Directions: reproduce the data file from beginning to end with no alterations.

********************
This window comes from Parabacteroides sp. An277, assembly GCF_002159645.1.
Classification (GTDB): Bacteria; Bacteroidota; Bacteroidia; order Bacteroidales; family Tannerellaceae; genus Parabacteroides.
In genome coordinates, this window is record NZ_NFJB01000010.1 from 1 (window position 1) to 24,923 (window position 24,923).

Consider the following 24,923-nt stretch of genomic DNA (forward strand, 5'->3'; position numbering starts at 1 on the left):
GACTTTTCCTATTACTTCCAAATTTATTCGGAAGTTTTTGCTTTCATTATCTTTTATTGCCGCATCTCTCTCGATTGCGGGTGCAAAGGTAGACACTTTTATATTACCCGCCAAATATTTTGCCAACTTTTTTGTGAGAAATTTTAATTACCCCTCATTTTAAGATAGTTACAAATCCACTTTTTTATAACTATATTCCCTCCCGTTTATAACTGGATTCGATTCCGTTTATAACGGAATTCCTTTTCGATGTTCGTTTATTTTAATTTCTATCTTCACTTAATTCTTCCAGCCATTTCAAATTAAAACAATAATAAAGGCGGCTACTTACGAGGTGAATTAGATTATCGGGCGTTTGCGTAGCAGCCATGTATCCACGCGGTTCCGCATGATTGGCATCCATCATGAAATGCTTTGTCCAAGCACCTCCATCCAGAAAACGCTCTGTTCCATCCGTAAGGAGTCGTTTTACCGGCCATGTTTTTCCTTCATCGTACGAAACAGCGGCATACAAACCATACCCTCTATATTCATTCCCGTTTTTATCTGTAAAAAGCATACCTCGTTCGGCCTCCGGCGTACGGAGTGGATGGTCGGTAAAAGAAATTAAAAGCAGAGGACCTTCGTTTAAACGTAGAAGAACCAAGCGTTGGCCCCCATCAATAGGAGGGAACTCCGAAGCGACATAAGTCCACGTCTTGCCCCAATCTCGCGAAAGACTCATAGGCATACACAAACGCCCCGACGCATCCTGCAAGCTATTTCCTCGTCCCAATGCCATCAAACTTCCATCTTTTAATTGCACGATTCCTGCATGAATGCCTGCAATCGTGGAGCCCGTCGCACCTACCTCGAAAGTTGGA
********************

This window comes from Parabacteroides sp. An277, assembly GCF_002159645.1.
Classification (GTDB): Bacteria; Bacteroidota; Bacteroidia; order Bacteroidales; family Tannerellaceae; genus Parabacteroides.
In genome coordinates, this window is record NZ_NFJB01000010.1 from 1 (window position 1) to 24,923 (window position 24,923).

Consider the following 24,923-nt stretch of genomic DNA (forward strand, 5'->3'; position numbering starts at 1 on the left):
GACTTTTCCTATTACTTCCAAATTTATTCGGAAGTTTTTGCTTTCATTATCTTTTATTGCCGCATCTCTCTCGATTGCGGGTGCAAAGGTAGACACTTTTATATTACCCGCCAAATATTTTGCCAACTTTTTTGTGAGAAATTTTAATTACCCCTCATTTTAAGATAGTTACAAATCCACTTTTTTATAACTATATTCCCTCCCGTTTATAACTGGATTCGATTCCGTTTATAACGGAATTCCTTTTCGATGTTCGTTTATTTTAATTTCTATCTTCACTTAATTCTTCCAGCCATTTCAAATTAAAACAATAATAAAGGCGGCTACTTACGAGGTGAATTAGATTATCGGGCGTTTGCGTAGCAGCCATGTATCCACGCGGTTCCGCATGATTGGCATCCATCATGAAATGCTTTGTCCAAGCACCTCCATCCAGAAAACGCTCTGTTCCATCCGTAAGGAGTCGTTTTACCGGCCATGTTTTTCCTTCATCGTACGAAACAGCGGCATACAAACCATACCCTCTATATTCATTCCCGTTTTTATCTGTAAAAAGCATACCTCGTTCGGCCTCCGGCGTACGGAGTGGATGGTCGGTAAAAGAAATTAAAAGCAGAGGACCTTCGTTTAAACGTAGAAGAACCAAGCGTTGGCCCCCATCAATAGGAGGGAACTCCGAAGCGACATAAGTCCACGTCTTGCCCCAATCTCGCGAAAGACTCATAGGCATACACAAACGCCCCGACGCATCCTGCAAGCTATTTCCTCGTCCCAATGCCATCAAACTTCCATCTTTTAATTGCACGATTCCTGCATGAATGCCTGCAATCGTGGAGCCCGTCGCACCTACCTCGAAAGTTGGA